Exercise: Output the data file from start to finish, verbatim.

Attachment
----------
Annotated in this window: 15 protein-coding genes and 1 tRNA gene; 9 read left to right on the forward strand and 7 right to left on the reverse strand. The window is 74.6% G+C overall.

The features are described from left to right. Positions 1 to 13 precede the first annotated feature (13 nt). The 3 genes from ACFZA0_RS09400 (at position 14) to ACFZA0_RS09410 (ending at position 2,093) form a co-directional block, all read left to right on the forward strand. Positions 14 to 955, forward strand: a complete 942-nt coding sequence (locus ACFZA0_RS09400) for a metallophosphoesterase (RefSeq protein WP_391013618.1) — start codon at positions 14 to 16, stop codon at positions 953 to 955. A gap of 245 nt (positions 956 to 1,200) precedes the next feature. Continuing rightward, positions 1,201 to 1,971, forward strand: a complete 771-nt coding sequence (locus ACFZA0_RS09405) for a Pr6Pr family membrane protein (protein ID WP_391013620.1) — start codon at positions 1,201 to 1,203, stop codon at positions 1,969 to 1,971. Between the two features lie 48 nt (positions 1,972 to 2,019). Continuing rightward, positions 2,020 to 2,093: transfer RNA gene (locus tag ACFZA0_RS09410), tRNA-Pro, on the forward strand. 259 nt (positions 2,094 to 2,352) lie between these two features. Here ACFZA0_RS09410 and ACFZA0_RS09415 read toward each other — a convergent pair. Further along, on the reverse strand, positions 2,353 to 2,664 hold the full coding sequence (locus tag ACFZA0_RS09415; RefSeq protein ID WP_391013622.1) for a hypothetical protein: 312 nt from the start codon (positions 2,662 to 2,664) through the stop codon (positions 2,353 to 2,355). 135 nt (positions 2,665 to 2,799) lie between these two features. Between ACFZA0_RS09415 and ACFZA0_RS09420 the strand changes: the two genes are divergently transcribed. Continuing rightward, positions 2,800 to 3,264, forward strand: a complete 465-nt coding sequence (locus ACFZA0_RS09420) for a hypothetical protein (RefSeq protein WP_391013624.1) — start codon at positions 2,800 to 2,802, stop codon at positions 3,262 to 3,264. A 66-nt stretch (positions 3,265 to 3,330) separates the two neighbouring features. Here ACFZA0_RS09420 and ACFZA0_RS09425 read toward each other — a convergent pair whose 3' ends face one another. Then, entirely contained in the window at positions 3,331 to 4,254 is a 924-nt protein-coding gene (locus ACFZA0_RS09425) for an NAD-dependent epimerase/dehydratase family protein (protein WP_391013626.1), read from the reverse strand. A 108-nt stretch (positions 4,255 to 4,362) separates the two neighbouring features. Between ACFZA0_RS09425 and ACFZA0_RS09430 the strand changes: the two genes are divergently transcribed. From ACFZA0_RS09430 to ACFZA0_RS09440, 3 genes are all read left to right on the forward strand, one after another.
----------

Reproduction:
Annotated in this window: 15 protein-coding genes and 1 tRNA gene; 9 read left to right on the forward strand and 7 right to left on the reverse strand. The window is 74.6% G+C overall.

The features are described from left to right. Positions 1 to 13 precede the first annotated feature (13 nt). The 3 genes from ACFZA0_RS09400 (at position 14) to ACFZA0_RS09410 (ending at position 2,093) form a co-directional block, all read left to right on the forward strand. Positions 14 to 955, forward strand: a complete 942-nt coding sequence (locus ACFZA0_RS09400) for a metallophosphoesterase (RefSeq protein WP_391013618.1) — start codon at positions 14 to 16, stop codon at positions 953 to 955. A gap of 245 nt (positions 956 to 1,200) precedes the next feature. Continuing rightward, positions 1,201 to 1,971, forward strand: a complete 771-nt coding sequence (locus ACFZA0_RS09405) for a Pr6Pr family membrane protein (protein ID WP_391013620.1) — start codon at positions 1,201 to 1,203, stop codon at positions 1,969 to 1,971. Between the two features lie 48 nt (positions 1,972 to 2,019). Continuing rightward, positions 2,020 to 2,093: transfer RNA gene (locus tag ACFZA0_RS09410), tRNA-Pro, on the forward strand. 259 nt (positions 2,094 to 2,352) lie between these two features. Here ACFZA0_RS09410 and ACFZA0_RS09415 read toward each other — a convergent pair. Further along, on the reverse strand, positions 2,353 to 2,664 hold the full coding sequence (locus tag ACFZA0_RS09415; RefSeq protein ID WP_391013622.1) for a hypothetical protein: 312 nt from the start codon (positions 2,662 to 2,664) through the stop codon (positions 2,353 to 2,355). 135 nt (positions 2,665 to 2,799) lie between these two features. Between ACFZA0_RS09415 and ACFZA0_RS09420 the strand changes: the two genes are divergently transcribed. Continuing rightward, positions 2,800 to 3,264, forward strand: a complete 465-nt coding sequence (locus ACFZA0_RS09420) for a hypothetical protein (RefSeq protein WP_391013624.1) — start codon at positions 2,800 to 2,802, stop codon at positions 3,262 to 3,264. A 66-nt stretch (positions 3,265 to 3,330) separates the two neighbouring features. Here ACFZA0_RS09420 and ACFZA0_RS09425 read toward each other — a convergent pair whose 3' ends face one another. Then, entirely contained in the window at positions 3,331 to 4,254 is a 924-nt protein-coding gene (locus ACFZA0_RS09425) for an NAD-dependent epimerase/dehydratase family protein (protein WP_391013626.1), read from the reverse strand. A 108-nt stretch (positions 4,255 to 4,362) separates the two neighbouring features. Between ACFZA0_RS09425 and ACFZA0_RS09430 the strand changes: the two genes are divergently transcribed. From ACFZA0_RS09430 to ACFZA0_RS09440, 3 genes are all read left to right on the forward strand, one after another.